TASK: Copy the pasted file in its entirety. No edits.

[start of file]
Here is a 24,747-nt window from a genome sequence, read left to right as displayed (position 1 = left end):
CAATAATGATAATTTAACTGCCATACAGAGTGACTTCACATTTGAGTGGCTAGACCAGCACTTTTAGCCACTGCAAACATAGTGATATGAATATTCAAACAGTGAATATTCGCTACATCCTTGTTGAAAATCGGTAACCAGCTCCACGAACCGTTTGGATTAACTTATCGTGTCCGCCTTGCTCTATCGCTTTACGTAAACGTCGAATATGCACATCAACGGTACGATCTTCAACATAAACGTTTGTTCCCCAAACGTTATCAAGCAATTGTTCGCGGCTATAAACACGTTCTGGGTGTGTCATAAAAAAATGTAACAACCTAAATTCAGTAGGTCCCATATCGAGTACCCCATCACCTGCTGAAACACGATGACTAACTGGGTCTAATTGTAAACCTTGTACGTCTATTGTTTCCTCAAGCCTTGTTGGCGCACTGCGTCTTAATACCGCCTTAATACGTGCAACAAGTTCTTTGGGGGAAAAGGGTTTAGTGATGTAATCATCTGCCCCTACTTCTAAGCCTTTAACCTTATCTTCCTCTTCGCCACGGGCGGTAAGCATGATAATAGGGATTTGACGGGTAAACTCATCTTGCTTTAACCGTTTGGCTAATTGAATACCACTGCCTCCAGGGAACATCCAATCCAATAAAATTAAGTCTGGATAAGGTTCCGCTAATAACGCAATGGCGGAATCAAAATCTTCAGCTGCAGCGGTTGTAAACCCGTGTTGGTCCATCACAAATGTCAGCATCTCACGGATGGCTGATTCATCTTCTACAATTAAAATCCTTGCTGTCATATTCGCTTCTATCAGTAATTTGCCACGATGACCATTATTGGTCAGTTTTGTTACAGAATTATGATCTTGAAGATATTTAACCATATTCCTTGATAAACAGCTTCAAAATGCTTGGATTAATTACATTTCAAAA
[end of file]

Here is a 24,747-nt window from a genome sequence, read left to right as displayed (position 1 = left end):
CAATAATGATAATTTAACTGCCATACAGAGTGACTTCACATTTGAGTGGCTAGACCAGCACTTTTAGCCACTGCAAACATAGTGATATGAATATTCAAACAGTGAATATTCGCTACATCCTTGTTGAAAATCGGTAACCAGCTCCACGAACCGTTTGGATTAACTTATCGTGTCCGCCTTGCTCTATCGCTTTACGTAAACGTCGAATATGCACATCAACGGTACGATCTTCAACATAAACGTTTGTTCCCCAAACGTTATCAAGCAATTGTTCGCGGCTATAAACACGTTCTGGGTGTGTCATAAAAAAATGTAACAACCTAAATTCAGTAGGTCCCATATCGAGTACCCCATCACCTGCTGAAACACGATGACTAACTGGGTCTAATTGTAAACCTTGTACGTCTATTGTTTCCTCAAGCCTTGTTGGCGCACTGCGTCTTAATACCGCCTTAATACGTGCAACAAGTTCTTTGGGGGAAAAGGGTTTAGTGATGTAATCATCTGCCCCTACTTCTAAGCCTTTAACCTTATCTTCCTCTTCGCCACGGGCGGTAAGCATGATAATAGGGATTTGACGGGTAAACTCATCTTGCTTTAACCGTTTGGCTAATTGAATACCACTGCCTCCAGGGAACATCCAATCCAATAAAATTAAGTCTGGATAAGGTTCCGCTAATAACGCAATGGCGGAATCAAAATCTTCAGCTGCAGCGGTTGTAAACCCGTGTTGGTCCATCACAAATGTCAGCATCTCACGGATGGCTGATTCATCTTCTACAATTAAAATCCTTGCTGTCATATTCGCTTCTATCAGTAATTTGCCACGATGACCATTATTGGTCAGTTTTGTTACAGAATTATGATCTTGAAGATATTTAACCATATTCCTTGATAAACAGCTTCAAAATGCTTGGATTAATTACATTTCAAAA